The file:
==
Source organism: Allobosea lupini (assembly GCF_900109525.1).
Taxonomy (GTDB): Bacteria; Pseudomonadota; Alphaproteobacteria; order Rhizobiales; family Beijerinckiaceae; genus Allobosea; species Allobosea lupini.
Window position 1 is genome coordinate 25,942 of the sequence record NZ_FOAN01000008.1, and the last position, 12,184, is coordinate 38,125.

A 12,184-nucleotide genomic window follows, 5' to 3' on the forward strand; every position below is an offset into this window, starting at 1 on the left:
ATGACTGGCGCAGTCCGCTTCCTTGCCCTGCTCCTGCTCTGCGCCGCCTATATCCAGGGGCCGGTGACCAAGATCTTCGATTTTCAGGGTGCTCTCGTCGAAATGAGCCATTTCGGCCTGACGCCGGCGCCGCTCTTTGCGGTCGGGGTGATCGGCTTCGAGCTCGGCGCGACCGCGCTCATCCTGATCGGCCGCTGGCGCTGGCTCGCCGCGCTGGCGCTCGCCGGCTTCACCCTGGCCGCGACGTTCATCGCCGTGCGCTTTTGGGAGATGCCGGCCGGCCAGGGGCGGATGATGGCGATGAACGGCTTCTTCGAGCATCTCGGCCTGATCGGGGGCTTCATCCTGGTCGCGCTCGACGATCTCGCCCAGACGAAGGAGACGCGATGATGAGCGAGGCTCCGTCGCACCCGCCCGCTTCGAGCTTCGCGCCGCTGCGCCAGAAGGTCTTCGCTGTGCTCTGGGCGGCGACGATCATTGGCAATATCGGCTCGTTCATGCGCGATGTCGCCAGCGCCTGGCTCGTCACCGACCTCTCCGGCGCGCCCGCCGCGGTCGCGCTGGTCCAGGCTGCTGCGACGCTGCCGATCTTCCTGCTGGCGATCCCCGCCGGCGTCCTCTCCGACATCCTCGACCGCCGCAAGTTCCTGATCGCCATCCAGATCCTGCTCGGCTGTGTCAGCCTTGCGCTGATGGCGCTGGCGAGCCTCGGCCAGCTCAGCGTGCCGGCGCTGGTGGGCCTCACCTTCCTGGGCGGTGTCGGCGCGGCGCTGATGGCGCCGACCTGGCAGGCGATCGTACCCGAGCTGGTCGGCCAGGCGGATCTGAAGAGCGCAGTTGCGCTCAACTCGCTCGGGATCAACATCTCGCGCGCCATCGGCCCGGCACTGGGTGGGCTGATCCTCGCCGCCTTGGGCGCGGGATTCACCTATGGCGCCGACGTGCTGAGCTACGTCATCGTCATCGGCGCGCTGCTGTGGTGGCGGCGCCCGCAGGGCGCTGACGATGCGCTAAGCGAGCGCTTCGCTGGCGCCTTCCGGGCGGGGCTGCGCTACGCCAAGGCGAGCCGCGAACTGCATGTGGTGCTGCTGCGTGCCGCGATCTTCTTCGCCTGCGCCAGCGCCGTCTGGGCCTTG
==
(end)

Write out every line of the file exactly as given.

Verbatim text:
Source organism: Allobosea lupini (assembly GCF_900109525.1).
Taxonomy (GTDB): Bacteria; Pseudomonadota; Alphaproteobacteria; order Rhizobiales; family Beijerinckiaceae; genus Allobosea; species Allobosea lupini.
Window position 1 is genome coordinate 25,942 of the sequence record NZ_FOAN01000008.1, and the last position, 12,184, is coordinate 38,125.

A 12,184-nucleotide genomic window follows, 5' to 3' on the forward strand; every position below is an offset into this window, starting at 1 on the left:
ATGACTGGCGCAGTCCGCTTCCTTGCCCTGCTCCTGCTCTGCGCCGCCTATATCCAGGGGCCGGTGACCAAGATCTTCGATTTTCAGGGTGCTCTCGTCGAAATGAGCCATTTCGGCCTGACGCCGGCGCCGCTCTTTGCGGTCGGGGTGATCGGCTTCGAGCTCGGCGCGACCGCGCTCATCCTGATCGGCCGCTGGCGCTGGCTCGCCGCGCTGGCGCTCGCCGGCTTCACCCTGGCCGCGACGTTCATCGCCGTGCGCTTTTGGGAGATGCCGGCCGGCCAGGGGCGGATGATGGCGATGAACGGCTTCTTCGAGCATCTCGGCCTGATCGGGGGCTTCATCCTGGTCGCGCTCGACGATCTCGCCCAGACGAAGGAGACGCGATGATGAGCGAGGCTCCGTCGCACCCGCCCGCTTCGAGCTTCGCGCCGCTGCGCCAGAAGGTCTTCGCTGTGCTCTGGGCGGCGACGATCATTGGCAATATCGGCTCGTTCATGCGCGATGTCGCCAGCGCCTGGCTCGTCACCGACCTCTCCGGCGCGCCCGCCGCGGTCGCGCTGGTCCAGGCTGCTGCGACGCTGCCGATCTTCCTGCTGGCGATCCCCGCCGGCGTCCTCTCCGACATCCTCGACCGCCGCAAGTTCCTGATCGCCATCCAGATCCTGCTCGGCTGTGTCAGCCTTGCGCTGATGGCGCTGGCGAGCCTCGGCCAGCTCAGCGTGCCGGCGCTGGTGGGCCTCACCTTCCTGGGCGGTGTCGGCGCGGCGCTGATGGCGCCGACCTGGCAGGCGATCGTACCCGAGCTGGTCGGCCAGGCGGATCTGAAGAGCGCAGTTGCGCTCAACTCGCTCGGGATCAACATCTCGCGCGCCATCGGCCCGGCACTGGGTGGGCTGATCCTCGCCGCCTTGGGCGCGGGATTCACCTATGGCGCCGACGTGCTGAGCTACGTCATCGTCATCGGCGCGCTGCTGTGGTGGCGGCGCCCGCAGGGCGCTGACGATGCGCTAAGCGAGCGCTTCGCTGGCGCCTTCCGGGCGGGGCTGCGCTACGCCAAGGCGAGCCGCGAACTGCATGTGGTGCTGCTGCGTGCCGCGATCTTCTTCGCCTGCGCCAGCGCCGTCTGGGCCTTG